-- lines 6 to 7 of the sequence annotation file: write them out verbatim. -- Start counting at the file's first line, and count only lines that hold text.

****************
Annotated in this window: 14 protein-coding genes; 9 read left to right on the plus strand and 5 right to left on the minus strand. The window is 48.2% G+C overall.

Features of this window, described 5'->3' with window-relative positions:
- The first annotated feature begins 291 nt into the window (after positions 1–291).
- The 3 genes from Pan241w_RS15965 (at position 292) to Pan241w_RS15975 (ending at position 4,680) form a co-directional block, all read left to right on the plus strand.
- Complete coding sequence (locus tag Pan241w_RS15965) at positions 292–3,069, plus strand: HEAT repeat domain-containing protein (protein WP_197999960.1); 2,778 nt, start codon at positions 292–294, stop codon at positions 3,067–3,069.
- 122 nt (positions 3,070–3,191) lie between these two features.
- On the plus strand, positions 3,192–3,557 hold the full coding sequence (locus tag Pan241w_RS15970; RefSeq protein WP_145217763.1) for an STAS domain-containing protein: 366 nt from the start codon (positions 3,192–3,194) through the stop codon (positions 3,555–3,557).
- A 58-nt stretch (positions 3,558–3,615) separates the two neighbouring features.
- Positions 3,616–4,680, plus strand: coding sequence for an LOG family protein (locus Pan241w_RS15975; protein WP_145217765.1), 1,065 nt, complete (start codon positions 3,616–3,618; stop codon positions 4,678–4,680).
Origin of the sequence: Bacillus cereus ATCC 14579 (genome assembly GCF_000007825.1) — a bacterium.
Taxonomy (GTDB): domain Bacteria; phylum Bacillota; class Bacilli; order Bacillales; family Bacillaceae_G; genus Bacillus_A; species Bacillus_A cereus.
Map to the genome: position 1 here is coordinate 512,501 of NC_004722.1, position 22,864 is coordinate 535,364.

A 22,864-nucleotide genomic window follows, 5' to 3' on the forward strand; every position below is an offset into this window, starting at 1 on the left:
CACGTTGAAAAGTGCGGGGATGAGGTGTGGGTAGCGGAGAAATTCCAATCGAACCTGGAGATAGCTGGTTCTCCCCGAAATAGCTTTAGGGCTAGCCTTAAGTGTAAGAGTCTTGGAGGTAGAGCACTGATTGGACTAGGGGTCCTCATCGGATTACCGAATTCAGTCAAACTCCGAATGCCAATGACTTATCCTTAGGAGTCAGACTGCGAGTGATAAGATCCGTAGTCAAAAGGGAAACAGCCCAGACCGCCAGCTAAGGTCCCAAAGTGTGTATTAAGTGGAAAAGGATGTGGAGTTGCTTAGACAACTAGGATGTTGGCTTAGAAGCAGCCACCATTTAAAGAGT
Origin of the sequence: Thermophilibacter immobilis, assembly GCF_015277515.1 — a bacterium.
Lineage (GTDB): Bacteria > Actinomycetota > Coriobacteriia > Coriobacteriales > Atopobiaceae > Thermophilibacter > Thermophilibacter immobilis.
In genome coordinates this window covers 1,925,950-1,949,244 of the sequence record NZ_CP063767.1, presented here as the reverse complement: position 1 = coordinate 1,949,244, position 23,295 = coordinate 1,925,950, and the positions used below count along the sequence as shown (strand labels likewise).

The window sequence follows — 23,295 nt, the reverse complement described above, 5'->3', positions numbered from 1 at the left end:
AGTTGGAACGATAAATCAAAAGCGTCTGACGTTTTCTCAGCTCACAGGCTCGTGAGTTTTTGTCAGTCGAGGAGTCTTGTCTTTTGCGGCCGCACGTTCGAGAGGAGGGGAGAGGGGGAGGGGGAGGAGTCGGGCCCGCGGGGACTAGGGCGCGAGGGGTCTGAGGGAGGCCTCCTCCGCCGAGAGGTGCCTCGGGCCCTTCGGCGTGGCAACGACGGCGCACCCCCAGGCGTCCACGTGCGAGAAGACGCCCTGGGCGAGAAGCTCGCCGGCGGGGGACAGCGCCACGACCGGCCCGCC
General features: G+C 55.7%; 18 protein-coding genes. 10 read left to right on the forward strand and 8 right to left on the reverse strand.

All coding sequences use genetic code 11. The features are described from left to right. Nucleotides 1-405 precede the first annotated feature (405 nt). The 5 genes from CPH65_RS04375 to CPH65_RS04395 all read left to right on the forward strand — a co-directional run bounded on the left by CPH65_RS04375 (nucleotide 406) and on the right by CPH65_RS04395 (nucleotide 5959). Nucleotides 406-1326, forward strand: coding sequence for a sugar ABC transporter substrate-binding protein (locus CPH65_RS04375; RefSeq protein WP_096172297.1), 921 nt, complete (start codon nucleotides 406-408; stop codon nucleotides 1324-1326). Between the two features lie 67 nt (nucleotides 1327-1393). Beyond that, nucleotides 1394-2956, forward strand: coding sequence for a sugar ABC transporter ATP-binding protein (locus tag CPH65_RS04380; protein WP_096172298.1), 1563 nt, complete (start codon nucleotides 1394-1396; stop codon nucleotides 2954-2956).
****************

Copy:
- 122 nt (positions 3,070–3,191) lie between these two features.
- On the plus strand, positions 3,192–3,557 hold the full coding sequence (locus tag Pan241w_RS15970; RefSeq protein WP_145217763.1) for an STAS domain-containing protein: 366 nt from the start codon (positions 3,192–3,194) through the stop codon (positions 3,555–3,557).